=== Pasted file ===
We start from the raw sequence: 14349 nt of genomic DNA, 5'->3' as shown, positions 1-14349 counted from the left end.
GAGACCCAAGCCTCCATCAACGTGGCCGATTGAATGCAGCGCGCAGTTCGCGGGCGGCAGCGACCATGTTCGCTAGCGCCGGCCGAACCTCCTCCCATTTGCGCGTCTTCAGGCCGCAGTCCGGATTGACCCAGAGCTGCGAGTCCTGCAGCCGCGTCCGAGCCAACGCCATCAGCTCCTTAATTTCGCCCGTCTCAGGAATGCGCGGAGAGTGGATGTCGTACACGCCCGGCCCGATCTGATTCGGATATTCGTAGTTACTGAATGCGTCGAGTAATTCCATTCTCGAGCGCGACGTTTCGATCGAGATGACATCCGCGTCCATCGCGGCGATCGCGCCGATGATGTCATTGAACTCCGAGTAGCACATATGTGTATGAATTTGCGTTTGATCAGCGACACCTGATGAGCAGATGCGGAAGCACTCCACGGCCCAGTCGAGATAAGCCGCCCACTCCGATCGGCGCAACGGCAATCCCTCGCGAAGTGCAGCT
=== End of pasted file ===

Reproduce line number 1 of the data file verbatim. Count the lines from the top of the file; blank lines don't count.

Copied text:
We start from the raw sequence: 14349 nt of genomic DNA, 5'->3' as shown, positions 1-14349 counted from the left end.